With a thrilling Daytona 500 quickly fading into our rearview mirror, I have just a couple of comments before we settle in for a Sunday afternoon nap during the Auto Club Parade from California. Speaking of which, did anyone catch California Speedway president Gillian Zucker on SPEED TV during Speedweeks? Man, they’re trying hard to move tickets for that race.
First, I’ve heard some say this Daytona 500 was a snoozer for the first 150 laps. While I don’t necessarily disagree, I think with this aero package and tire compound, we should have seen it coming. Please, NASCAR, don’t make any crazy new alterations to the plate packages, though; you got the finish you wanted in the end, and in terms of safety, cars grinding into a single-file parade beats all of them running in one giant pack of 43 cars for three hours.
Now, I’m not usually one to complain about the broadcast coverage because I remember a time when only a certain number of races were even aired. However, when FOX goes to commercial with 16 laps left as a wreck is breaking out I find major fault with what they’re doing. Number one: this is a plate race, and you know another yellow is coming. Don’t interrupt green-flag racing, the most exciting racing we’ve seen all day, to show us that stupid Tony Raines and the elephant commercial we’ve already endured a dozen times.
Number two… and I repeat, because this is critically important: A wreck was clearly starting as they were sending us to commercial! It’s hard for me to get past that one. How can you leave when you see cars two or three seconds from spinning out?
Number three; as stated earlier, many people thought the first half of the race was a bore. Why doesn’t FOX front-load the telecast with a few more commercials while the drivers are minding their manners? I know all about paying the bills, etc., but the most intense action of the day was taking place and they broke away to show us DLP, Chevrolet and Budweiser commercials… only to come back for two minutes of replays followed by another block of commercials. It is becoming more obvious with every broadcast that racing has become secondary to the almighty sponsor dollar.
I’m not done with you yet, FOX; do we need an hour and a half pre-race show? Couldn’t you have skipped all the Kelly Clarkson crap and the 142 references to the Daytona 500 being “the Super Bowl of our sport” and given us more coverage of post-race interviews instead? I would have loved to have heard from Jim Hunter or Mike Helton (as farfetched as that may be) on the yellow-flag decision or from a number of other drivers.
Instead, they whisk us away to a cartoon that has been on the air for 20 years, just to make sure their primetime programming starts on time. Sad, sad coverage, let me tell you. It’s too bad, too, because the race had one of the most thrilling and frantic finishes I’ve seen in years.
Now, on to this week’s questions:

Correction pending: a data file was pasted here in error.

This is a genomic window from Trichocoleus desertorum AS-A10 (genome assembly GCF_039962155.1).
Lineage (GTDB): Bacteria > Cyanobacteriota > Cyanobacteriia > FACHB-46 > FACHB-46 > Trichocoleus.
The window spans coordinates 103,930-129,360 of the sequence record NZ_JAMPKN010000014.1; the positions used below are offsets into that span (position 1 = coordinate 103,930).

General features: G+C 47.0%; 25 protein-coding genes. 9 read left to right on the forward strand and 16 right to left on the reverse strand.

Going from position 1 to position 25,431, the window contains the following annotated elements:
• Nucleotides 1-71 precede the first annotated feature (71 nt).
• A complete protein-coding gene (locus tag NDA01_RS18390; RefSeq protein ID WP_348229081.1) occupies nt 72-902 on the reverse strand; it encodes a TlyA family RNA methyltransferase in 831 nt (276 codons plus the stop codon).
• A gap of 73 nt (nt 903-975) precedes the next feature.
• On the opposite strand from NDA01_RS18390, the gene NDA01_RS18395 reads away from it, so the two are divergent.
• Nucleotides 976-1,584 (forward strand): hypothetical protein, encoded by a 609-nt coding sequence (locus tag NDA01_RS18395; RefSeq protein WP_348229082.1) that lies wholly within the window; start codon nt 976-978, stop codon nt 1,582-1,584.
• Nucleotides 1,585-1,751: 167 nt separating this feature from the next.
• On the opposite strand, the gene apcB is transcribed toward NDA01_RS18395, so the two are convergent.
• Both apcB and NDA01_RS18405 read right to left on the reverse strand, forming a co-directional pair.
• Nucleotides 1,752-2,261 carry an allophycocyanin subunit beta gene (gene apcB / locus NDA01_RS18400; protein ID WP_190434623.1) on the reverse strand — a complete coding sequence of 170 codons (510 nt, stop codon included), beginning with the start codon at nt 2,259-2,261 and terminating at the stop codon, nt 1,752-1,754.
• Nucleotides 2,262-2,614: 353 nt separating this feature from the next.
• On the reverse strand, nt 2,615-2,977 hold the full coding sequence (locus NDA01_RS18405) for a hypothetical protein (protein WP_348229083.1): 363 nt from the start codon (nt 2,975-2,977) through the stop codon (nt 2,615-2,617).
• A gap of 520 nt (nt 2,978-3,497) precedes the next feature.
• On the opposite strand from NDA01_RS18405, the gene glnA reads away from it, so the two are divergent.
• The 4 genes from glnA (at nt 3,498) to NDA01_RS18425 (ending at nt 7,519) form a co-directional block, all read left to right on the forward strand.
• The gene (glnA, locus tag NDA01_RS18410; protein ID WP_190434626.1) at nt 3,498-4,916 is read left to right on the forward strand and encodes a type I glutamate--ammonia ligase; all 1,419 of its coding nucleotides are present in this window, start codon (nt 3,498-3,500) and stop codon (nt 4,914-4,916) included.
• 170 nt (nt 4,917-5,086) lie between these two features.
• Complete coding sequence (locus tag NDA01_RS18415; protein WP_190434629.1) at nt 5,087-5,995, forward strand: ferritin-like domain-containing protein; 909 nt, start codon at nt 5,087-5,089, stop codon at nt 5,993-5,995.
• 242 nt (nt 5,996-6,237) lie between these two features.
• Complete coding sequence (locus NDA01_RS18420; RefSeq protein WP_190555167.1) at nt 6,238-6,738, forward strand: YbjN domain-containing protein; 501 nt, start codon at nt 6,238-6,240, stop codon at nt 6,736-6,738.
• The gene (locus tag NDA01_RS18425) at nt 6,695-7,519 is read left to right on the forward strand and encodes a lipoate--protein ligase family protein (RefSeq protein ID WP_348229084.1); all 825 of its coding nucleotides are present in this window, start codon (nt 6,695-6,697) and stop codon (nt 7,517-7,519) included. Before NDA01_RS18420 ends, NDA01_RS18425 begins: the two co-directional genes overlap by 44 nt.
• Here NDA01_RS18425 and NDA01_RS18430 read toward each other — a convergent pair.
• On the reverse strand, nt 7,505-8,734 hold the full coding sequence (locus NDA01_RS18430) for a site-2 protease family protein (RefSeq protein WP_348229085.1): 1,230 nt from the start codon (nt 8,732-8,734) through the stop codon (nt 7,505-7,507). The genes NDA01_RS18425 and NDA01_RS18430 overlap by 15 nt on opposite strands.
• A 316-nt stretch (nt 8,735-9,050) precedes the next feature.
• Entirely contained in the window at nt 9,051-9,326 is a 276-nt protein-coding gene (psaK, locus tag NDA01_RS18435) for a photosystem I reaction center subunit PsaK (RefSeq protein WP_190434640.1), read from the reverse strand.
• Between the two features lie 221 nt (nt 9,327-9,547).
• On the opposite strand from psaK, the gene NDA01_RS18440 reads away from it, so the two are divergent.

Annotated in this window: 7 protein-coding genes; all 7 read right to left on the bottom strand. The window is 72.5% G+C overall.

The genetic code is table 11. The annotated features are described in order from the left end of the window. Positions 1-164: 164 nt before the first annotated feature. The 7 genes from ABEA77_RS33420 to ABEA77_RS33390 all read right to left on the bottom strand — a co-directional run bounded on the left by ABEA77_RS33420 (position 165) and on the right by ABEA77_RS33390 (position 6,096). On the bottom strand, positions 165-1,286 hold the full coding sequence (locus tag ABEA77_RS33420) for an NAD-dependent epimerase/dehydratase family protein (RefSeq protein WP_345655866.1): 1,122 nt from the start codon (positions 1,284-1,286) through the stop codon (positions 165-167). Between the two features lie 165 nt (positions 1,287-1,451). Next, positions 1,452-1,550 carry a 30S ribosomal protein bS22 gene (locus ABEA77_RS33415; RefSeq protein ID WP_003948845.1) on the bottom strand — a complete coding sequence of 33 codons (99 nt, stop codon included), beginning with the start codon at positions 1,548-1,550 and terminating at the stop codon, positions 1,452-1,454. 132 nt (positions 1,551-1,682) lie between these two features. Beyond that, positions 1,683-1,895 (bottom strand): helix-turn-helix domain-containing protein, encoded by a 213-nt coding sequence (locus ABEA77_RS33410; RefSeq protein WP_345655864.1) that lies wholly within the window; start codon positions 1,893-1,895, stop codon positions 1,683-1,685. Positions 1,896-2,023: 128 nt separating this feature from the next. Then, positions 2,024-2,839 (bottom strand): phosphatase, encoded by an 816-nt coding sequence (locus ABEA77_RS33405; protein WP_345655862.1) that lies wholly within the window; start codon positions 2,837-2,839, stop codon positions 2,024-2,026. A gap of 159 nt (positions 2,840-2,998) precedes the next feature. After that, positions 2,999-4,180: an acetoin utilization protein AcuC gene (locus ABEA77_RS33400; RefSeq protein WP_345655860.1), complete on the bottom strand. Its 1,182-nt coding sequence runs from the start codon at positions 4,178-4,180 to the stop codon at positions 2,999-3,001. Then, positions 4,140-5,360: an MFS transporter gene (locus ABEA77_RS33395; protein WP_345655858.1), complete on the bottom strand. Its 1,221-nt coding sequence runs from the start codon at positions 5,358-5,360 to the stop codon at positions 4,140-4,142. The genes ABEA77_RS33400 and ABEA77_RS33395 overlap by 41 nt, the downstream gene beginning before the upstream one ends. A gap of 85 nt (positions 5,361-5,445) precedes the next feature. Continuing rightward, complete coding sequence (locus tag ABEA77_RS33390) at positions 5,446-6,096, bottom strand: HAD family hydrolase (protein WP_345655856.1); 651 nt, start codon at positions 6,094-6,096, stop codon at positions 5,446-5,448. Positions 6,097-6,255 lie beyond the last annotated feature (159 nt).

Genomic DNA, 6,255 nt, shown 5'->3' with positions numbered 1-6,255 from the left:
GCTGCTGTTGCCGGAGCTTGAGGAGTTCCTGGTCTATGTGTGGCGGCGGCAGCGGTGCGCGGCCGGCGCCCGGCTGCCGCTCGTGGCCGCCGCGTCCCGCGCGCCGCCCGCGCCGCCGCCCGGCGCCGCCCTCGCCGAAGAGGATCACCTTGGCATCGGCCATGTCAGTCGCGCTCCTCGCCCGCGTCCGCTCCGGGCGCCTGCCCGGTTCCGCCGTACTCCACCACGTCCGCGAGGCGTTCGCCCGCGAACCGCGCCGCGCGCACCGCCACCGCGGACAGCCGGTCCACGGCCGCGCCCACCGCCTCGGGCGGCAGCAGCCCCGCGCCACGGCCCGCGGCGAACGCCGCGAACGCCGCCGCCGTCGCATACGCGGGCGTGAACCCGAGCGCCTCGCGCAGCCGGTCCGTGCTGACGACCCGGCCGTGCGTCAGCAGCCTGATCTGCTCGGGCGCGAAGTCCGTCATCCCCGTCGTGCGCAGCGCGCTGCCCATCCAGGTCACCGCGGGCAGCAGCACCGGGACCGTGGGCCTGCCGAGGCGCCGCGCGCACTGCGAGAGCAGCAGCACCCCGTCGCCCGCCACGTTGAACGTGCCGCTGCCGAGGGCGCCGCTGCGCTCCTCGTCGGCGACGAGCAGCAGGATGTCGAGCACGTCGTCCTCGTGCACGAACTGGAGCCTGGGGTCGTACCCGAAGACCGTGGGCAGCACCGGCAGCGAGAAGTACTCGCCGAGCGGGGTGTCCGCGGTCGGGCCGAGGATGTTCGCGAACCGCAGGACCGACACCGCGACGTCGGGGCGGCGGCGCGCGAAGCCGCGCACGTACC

Q: My question has to do with the entry of Toyota into the Nextel Cup Series. I know they’ve had great success on the Craftsman Truck circuit, but can we expect the Camry to have the same success in the Cup Series? And I always thought the production model Camry was smaller than the Monte Carlo, Fusion and Charger. Is this true? And how does NASCAR regulate the size differences? – TonyFastback
A: Good questions, Tony. First off, I believe Toyota will have success down the road, but as their performance in the Daytona 500 showed, the new kid on the block is still light years behind the Big Three. I think it’s also important to keep in mind that the Chevy, Ford and Dodge teams are running leftover 2006 model cars and only just beginning to build the new CoT chassis. Toyota teams, however, are building both the CoT and their standard car fleet; that’s a lot to take on. Give Toyota a year or two and let them add a new organization to the roster; say, Penske Racing, before they begin to experience true Cup success.
As for the size and spec differences, all of the street-model cars that are sanctioned for NASCAR use are of slightly varying sizes. Once upon a time, NASCAR required the cars to be sedans. However, the Ford Taurus, which was dropped in favor of the Fusion following the 2005 season, and the new Monte Carlos are coupes, a far cry from the approved vehicles of yesteryear.
That is all irrelevant today, anyway; with common templates used by NASCAR in the inspection process, the cars you see on the track bear little, if any, resemblance spec-wise to a street vehicle. Sadly, when the CoT hits the track in a few weeks, they will have lost any semblance to an actual street car.
Q: Matt, NA$CAR screwed us again! When a wreck starts, the caution is thrown and the field freezes. But since it’s the Daytona 500, they throw out the racing back to the yellow rule and so a national TV audience gets to see an exciting finish? I feel for you, Mark Martin. You deserve better. – Jackman9
A: Yes Jack, it seems the sanctioning body quite literally threw caution to the wind and ad-libbed on the caution. Although NASCAR would tell you they threw the yellow when Clint Bowyer began his spin, I don’t buy it because Martin and Kevin Harvick themselves both said they were waiting for an indication the race had gone yellow and the field was frozen. NASCAR threw the caution at the start/finish line on Sunday, which is inconsistent with how they normally handle such situations.
I, for one, thought that although NASCAR was inconsistent in order to entertain a nationwide viewing audience, it was the right call. In fact, I believe that if a wreck happens behind the leaders on the last lap, those racing for the win should be allowed to continue dueling back to the start/finish line.
Finally, I feel for Martin too; but you can’t deny that he handled the situation with class and respect. Mark, if you want to change your mind and run a full schedule, it’d be A-OK with me. The sport needs you!
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